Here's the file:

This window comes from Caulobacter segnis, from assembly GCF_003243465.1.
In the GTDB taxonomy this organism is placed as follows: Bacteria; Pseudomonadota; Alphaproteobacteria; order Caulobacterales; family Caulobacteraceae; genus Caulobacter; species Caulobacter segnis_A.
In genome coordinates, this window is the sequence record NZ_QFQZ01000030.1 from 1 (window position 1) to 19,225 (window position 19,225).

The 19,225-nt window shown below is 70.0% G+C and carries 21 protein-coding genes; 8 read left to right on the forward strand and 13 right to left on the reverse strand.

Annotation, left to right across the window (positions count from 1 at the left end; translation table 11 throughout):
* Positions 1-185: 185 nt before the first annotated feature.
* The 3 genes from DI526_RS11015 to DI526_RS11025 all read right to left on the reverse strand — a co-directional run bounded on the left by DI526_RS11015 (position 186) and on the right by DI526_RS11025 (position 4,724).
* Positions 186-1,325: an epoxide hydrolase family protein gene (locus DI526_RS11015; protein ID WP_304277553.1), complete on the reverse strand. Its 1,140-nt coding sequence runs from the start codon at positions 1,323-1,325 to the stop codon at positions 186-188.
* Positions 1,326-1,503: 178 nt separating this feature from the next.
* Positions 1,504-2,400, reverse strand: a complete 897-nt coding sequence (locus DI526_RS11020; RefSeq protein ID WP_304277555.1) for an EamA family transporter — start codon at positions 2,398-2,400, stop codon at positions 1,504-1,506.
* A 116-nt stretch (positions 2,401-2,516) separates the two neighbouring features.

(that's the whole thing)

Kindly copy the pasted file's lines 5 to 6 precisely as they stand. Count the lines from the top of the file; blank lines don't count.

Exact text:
Annotation, left to right across the window (positions count from 1 at the left end; translation table 11 throughout):
* Positions 1-185: 185 nt before the first annotated feature.